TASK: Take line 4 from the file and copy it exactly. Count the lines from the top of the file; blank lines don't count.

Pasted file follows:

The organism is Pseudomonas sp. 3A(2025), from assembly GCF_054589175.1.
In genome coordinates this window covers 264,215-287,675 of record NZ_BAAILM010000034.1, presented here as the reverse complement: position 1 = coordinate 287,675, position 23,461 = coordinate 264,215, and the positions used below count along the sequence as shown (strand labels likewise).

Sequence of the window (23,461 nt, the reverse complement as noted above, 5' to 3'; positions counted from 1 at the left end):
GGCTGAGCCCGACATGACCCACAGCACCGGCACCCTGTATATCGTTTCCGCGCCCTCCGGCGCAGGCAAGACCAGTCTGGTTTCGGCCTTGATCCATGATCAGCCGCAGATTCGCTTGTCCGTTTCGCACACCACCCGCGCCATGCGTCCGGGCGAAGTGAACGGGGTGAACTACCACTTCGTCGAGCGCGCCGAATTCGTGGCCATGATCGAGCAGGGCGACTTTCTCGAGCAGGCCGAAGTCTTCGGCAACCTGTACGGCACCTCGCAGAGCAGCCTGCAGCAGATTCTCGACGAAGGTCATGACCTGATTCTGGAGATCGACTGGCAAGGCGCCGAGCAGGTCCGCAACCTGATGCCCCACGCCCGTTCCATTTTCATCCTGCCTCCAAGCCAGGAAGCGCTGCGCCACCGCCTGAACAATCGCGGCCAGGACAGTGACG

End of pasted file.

GGCTGAGCCCGACATGACCCACAGCACCGGCACCCTGTATATCGTTTCCGCGCCCTCCGGCGCAGGCAAGACCAGTCTGGTTTCGGCCTTGATCCATGATCAGCCGCAGATTCGCTTGTCCGTTTCGCACACCACCCGCGCCATGCGTCCGGGCGAAGTGAACGGGGTGAACTACCACTTCGTCGAGCGCGCCGAATTCGTGGCCATGATCGAGCAGGGCGACTTTCTCGAGCAGGCCGAAGTCTTCGGCAACCTGTACGGCACCTCGCAGAGCAGCCTGCAGCAGATTCTCGACGAAGGTCATGACCTGATTCTGGAGATCGACTGGCAAGGCGCCGAGCAGGTCCGCAACCTGATGCCCCACGCCCGTTCCATTTTCATCCTGCCTCCAAGCCAGGAAGCGCTGCGCCACCGCCTGAACAATCGCGGCCAGGACAGTGACG